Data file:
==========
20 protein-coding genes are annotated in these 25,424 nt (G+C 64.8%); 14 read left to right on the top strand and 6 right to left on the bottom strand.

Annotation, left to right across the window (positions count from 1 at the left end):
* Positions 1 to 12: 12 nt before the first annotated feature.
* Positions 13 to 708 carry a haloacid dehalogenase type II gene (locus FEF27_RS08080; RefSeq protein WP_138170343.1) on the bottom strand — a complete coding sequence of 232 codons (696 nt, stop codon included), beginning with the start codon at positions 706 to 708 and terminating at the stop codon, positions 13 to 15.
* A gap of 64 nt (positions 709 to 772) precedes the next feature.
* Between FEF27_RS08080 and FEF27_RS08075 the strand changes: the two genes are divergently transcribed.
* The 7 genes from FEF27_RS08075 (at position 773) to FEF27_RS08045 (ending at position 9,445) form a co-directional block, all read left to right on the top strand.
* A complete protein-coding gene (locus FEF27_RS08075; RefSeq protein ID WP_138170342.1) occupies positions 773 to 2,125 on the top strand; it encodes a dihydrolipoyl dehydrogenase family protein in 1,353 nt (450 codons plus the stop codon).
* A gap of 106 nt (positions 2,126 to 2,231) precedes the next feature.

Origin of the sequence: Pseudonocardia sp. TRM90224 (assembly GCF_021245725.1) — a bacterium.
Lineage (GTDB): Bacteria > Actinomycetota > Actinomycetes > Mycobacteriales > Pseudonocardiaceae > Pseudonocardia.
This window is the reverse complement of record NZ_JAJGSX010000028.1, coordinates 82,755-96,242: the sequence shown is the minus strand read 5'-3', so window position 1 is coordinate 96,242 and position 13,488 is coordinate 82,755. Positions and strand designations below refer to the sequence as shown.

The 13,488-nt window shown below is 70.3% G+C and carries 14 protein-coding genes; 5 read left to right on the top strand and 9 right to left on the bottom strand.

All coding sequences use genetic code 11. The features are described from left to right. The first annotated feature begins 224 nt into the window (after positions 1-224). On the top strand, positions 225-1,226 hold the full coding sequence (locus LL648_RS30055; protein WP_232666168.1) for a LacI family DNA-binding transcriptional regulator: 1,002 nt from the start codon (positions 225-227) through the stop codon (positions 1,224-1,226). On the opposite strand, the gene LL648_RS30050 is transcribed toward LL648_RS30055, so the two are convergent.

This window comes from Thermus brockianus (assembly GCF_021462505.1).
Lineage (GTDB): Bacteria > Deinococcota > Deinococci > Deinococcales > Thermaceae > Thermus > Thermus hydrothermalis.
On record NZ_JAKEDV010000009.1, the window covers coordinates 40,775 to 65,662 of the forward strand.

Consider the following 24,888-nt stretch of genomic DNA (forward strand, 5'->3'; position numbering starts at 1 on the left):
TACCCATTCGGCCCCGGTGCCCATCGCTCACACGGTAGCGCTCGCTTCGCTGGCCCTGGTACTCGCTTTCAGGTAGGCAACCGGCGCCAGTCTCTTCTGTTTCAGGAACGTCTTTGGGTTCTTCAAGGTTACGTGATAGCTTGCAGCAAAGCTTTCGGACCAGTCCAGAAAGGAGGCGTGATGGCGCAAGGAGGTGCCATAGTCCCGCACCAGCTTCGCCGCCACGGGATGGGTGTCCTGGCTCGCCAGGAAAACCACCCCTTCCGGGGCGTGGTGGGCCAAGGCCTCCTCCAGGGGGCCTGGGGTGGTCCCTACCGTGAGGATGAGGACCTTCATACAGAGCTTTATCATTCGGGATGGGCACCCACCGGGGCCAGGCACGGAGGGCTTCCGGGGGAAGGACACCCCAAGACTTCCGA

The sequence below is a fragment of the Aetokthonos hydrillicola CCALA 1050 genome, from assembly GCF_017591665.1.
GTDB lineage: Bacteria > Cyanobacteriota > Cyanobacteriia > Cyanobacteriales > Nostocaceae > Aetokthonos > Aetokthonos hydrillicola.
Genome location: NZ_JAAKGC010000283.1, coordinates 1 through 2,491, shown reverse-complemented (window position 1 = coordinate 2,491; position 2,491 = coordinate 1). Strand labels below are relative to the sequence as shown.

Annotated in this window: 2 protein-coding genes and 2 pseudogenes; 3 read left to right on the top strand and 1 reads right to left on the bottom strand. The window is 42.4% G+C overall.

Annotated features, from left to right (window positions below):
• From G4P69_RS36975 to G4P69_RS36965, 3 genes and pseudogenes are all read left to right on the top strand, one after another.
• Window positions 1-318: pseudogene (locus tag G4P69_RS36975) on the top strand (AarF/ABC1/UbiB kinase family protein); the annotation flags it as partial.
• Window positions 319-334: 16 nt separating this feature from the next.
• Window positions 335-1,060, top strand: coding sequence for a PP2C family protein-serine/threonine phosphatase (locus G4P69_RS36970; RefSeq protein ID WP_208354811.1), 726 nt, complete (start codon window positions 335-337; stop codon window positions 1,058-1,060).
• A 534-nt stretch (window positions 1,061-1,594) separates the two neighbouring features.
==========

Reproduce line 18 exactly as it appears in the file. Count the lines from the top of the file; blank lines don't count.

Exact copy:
Consider the following 24,888-nt stretch of genomic DNA (forward strand, 5'->3'; position numbering starts at 1 on the left):